The U.N. refugee agency says it is making a final push to repatriate 80,000 Rwandan refugees living in exile in neighboring countries.
U.N. refugee spokesman Fernando del Mundo says these 80,000 refugees are believed to be all that remain of an estimated two million Rwandans who fled to neighboring countries in the Great Lakes region. He says this mass exodus occurred in the wake of the 1994 genocide in Rwanda.
"In the last several years, there have been dramatic improvements in the situation in Rwanda, and we feel that it is time to try and promote repatriation to Rwanda," he said. "As you know, a lot of people returned in 1996 - about 600,000 from the former Zaire and about 500,000 from Tanzania."
More than 800,000 people, mainly Tutsi, were killed by the majority Hutu during Rwanda's genocidal war.
During the past two years, as the situation continued to improve in Rwanda, the U.N. refugee agency organized returns from the neighboring countries, mainly from the Democratic Republic of Congo and Tanzania.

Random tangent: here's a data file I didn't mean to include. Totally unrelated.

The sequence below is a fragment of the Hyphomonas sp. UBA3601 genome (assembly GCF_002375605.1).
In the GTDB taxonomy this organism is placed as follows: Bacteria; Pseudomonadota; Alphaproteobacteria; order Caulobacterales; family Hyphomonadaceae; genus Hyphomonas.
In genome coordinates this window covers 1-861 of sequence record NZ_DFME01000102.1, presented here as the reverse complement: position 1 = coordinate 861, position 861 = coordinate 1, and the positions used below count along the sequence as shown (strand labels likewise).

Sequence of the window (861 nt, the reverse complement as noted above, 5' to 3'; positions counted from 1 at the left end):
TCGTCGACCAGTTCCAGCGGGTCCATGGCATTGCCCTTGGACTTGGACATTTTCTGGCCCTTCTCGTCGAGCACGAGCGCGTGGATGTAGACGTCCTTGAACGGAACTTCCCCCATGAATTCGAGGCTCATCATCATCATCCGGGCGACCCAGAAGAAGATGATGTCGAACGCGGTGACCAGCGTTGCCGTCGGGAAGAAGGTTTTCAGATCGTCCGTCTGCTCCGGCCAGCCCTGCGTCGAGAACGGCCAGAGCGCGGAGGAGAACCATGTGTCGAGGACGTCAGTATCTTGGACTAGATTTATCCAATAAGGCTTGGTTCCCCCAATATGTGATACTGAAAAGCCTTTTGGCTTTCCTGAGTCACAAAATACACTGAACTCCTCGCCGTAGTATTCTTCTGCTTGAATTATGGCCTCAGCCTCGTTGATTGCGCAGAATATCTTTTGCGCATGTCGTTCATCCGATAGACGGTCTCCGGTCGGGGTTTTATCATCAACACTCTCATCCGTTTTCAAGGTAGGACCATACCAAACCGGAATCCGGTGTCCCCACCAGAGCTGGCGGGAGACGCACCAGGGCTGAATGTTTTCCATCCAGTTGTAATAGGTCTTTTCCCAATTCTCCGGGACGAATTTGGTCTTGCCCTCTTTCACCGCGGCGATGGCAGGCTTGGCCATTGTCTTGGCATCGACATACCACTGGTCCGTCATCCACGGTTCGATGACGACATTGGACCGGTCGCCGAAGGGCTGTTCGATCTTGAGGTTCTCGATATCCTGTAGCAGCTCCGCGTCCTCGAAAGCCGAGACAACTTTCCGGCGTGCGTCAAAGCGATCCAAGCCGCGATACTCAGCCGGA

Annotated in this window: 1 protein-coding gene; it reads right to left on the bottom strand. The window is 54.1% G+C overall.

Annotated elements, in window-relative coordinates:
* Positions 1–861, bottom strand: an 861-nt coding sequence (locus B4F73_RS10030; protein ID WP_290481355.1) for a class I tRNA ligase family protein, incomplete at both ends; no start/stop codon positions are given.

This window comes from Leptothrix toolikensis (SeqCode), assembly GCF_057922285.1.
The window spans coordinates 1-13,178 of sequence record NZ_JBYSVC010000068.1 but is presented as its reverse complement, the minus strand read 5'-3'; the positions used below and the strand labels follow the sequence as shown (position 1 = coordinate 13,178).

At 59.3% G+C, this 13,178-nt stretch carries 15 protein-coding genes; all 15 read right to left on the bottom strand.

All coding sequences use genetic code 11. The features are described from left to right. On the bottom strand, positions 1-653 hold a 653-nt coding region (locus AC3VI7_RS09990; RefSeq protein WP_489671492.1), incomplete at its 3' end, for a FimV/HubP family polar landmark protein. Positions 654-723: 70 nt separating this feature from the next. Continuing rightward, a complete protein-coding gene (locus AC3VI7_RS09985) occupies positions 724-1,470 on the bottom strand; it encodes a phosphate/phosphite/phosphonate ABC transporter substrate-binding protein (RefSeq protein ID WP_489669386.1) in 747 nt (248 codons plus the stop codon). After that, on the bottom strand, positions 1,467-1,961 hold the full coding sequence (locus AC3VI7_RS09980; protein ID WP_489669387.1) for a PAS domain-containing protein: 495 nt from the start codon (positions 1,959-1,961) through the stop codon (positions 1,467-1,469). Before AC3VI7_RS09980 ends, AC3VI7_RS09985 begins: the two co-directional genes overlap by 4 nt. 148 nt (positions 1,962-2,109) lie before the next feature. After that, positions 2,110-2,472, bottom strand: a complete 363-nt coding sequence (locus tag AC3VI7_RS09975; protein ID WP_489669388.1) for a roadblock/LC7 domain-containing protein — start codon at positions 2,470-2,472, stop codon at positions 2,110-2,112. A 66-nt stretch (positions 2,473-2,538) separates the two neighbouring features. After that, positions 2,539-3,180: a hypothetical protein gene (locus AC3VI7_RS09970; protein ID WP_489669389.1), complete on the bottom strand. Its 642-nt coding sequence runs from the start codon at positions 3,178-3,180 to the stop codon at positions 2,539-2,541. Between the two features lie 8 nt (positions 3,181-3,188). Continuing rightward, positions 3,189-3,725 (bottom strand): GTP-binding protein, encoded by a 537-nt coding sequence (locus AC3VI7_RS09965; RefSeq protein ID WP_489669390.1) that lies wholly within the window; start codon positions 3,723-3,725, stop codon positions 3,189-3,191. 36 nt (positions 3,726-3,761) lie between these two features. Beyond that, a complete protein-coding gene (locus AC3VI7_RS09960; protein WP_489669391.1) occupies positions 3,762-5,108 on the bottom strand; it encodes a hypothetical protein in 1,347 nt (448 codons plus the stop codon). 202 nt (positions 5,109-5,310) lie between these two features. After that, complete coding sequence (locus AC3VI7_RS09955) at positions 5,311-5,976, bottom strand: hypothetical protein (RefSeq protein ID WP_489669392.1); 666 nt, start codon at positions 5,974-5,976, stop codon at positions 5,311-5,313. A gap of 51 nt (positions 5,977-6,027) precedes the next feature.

The current operation will focus primarily on repatriating refugees from the Congo and, for the first time, from Uganda.
Mr. del Mundo says the UNHCR has begun an information campaign in those two countries to get the Rwandans to register for voluntary repatriation. He insists that all returns will be voluntary and that no one will be forced to go back, as had happened in the past.
"There have been a lot of forced movement back," he said. "The massive returns out of the former Zaire, for example. This was carried out after the civil war broke out in 1996. Returns out of Tanzania later that year were also forced returns. This time, no. We are trying to promote this program and we believe that given the right information, a lot of people will go back."
Mr. del Mundo says he believes all but a few people who have resisted moves toward reconciliation over the years will willingly go home.
Under the program, Mr. del Mundo says the refugees will be transported to the Rwandan border, from where they will be taken to their home villages. He says they will receive household goods and a three-month supply of food from the World Food Program, to help them get started in their new lives.